Homepage a/b/c test

Opening the homepage of HomeExchange website for new users


On HomeExchange website, the homepage is closed. This means new users, when arriving on the page, can't look for home or browse the website. Users can click on sign up or login button, click on the links in the footer or links to other pages like "learn more". Other than that, their navigation on the website is limited.


  • New users that don't know the product can't look at homes and see if HomeExchange mitght be an option they would consider for their vacation plans. You can't see the content (homes and appartments to exchange) of the website on the homepage, although this is one of the most important factors for subscription. (see a great example with Netflix)
  • Users are not really engaged to subscribe (only 2 sign up buttons) and don't feel the benefit from it.
original homepage


  • Allow new users to browse for homes without doing a complete re-design of the homepage (not in the scope of the project), and by doing so, encourage them to signup.
  • Get more qulified members (users that complete 100% of their home infos fast and send messages to other members of the website to exchange).

This was another attempt after a failed a/b test for the open homepage. There was already a new version of the homepage launched earlier this year, with a big searchbar at the top of the page. However, after few weeks of analysis, we noticed that they weren't significant differences in terms of subscription between the 2 versions of the page. At this time, we set as a main KPI the number of houses created (number of subscribed users). As they were no significant change between the number of new users in the version A and version B, the project was not succesful.

Our proposal

We decided to learn from the failed a/b test and come up with another version, to run an a/b/c test. We also set more precise KPIs :

  • Number of homes completed 100%
  • Time between home listed and first message sent
  • Number of requests sent
  • Number of accounts created

We decided that opening the homepage wasn't going to significantly change the number of new users for HomeExchange, that's why we decided to add as KPI the the number of qualified user

Design process

Analysis our previous version of the new homepage :

  • When we add the search bar, we removed the most important call to action. By looking at the heatmap of the original closed homepage, we saw that the main CTA "Join the community" in the middle of the page was clicked twice as much clicked than the "Sign up" CTA in the header. This means that we reduced the chances of converting users by removing the CTA.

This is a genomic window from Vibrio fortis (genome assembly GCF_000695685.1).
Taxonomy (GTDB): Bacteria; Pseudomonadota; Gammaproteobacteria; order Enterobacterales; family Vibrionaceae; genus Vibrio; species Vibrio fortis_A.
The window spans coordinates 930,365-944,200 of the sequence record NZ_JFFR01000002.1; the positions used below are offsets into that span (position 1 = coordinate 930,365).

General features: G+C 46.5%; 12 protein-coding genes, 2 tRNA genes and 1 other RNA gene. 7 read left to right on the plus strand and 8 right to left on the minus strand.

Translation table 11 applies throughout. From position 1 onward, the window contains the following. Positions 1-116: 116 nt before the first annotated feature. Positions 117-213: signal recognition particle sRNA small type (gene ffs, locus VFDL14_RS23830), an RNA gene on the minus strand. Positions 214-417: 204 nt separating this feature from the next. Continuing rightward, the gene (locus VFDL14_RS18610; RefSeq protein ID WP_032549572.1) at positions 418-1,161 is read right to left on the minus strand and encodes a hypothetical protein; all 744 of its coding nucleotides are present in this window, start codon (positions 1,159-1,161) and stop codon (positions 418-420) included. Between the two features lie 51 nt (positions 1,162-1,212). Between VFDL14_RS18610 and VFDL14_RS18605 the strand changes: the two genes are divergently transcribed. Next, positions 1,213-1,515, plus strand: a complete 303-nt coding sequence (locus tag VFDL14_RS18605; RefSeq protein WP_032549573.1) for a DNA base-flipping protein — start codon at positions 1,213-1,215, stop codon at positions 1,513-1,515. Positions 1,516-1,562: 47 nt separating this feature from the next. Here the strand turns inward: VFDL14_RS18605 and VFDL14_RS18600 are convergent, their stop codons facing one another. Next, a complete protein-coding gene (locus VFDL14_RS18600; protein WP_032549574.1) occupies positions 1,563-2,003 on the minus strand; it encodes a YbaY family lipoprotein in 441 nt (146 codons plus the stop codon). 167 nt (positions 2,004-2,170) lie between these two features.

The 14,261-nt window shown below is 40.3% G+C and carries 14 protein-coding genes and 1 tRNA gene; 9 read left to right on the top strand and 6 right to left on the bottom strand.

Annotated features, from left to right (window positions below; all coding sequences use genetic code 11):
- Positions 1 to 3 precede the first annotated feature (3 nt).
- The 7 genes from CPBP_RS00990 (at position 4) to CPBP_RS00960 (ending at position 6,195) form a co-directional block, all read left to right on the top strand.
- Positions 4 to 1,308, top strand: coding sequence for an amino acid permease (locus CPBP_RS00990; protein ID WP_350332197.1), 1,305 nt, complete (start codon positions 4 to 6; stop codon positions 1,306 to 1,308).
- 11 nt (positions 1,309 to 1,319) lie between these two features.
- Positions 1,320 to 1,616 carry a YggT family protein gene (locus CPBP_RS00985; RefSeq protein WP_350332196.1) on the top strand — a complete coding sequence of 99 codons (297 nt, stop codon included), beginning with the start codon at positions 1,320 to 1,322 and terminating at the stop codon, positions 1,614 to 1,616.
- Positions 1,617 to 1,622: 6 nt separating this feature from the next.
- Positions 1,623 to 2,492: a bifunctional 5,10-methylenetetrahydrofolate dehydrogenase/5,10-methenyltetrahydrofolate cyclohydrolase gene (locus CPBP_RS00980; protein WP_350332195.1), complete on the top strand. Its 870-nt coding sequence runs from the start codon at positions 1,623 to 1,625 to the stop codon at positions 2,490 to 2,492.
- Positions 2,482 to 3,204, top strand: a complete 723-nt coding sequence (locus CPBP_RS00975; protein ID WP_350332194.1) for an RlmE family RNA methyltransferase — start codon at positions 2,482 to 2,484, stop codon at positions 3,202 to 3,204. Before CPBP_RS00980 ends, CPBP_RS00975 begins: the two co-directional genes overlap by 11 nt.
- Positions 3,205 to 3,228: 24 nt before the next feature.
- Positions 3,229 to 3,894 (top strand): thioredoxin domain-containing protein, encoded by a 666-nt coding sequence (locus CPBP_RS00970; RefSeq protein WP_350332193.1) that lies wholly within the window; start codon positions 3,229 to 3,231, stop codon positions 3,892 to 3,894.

• Users could search and browse homes freely and their experience was the same as a subscribded user. We should propose them a difference experience on the website, as their are not members of the community yet.
version 2

Version C

On version c, we decided to let the CTA where it was, but move the searchbar in the header. And to make it more obvious and to make it more noticeable, we replace the loop icon with a Search button. This way, we would keep the two CTAs and the searchbar, even if it was less visible.

version 3


On the search results page, we prevent users from using the filters to custimize their search. They also can't search with dates or number of guests. Instead, we display a message "Join the community of HomeExchange, signup to use the filters and find your dream holiday house!", with a sign up CTA, and a nice illustration.

search results

Listing page

The same behavior was used on the listing page. If a user clicks on a listing from the search results page, he won't be able to see the location of the house. Instead, we display a message "Join the community of HomeExchange, signup to see the location of the house and contact the member for an exchange !", with a sign up CTA. If he wants to contact the host, a pop-up asking him to sign up will appear, with the same illustration and the message "Signup to contact".


Loosing the house

In the user flow, we noticed that users that were looking at houses on the website and decided then to sign up might loose the home(s) their were looking at, and this would be a shame if they really wanted to contact the host. In order to prevent that, we added on the dashboard a new section of homes called "recently viewed". Users will be able to see the 8 most recently viewed homes after they complete their signup.



We worked on an illustration to encourage people so sign up. In our illustration guidelines, a family is always a go-to choice because our members can relate. We added movement, to illustrate the action of signing up and going on hollidays.


My role and team

I was involved in the decision making after analysing the previous a/b test. I designed the global flow and the 3 versions of the homepage.
Other team members : Product owner, front-end dev, illustrator.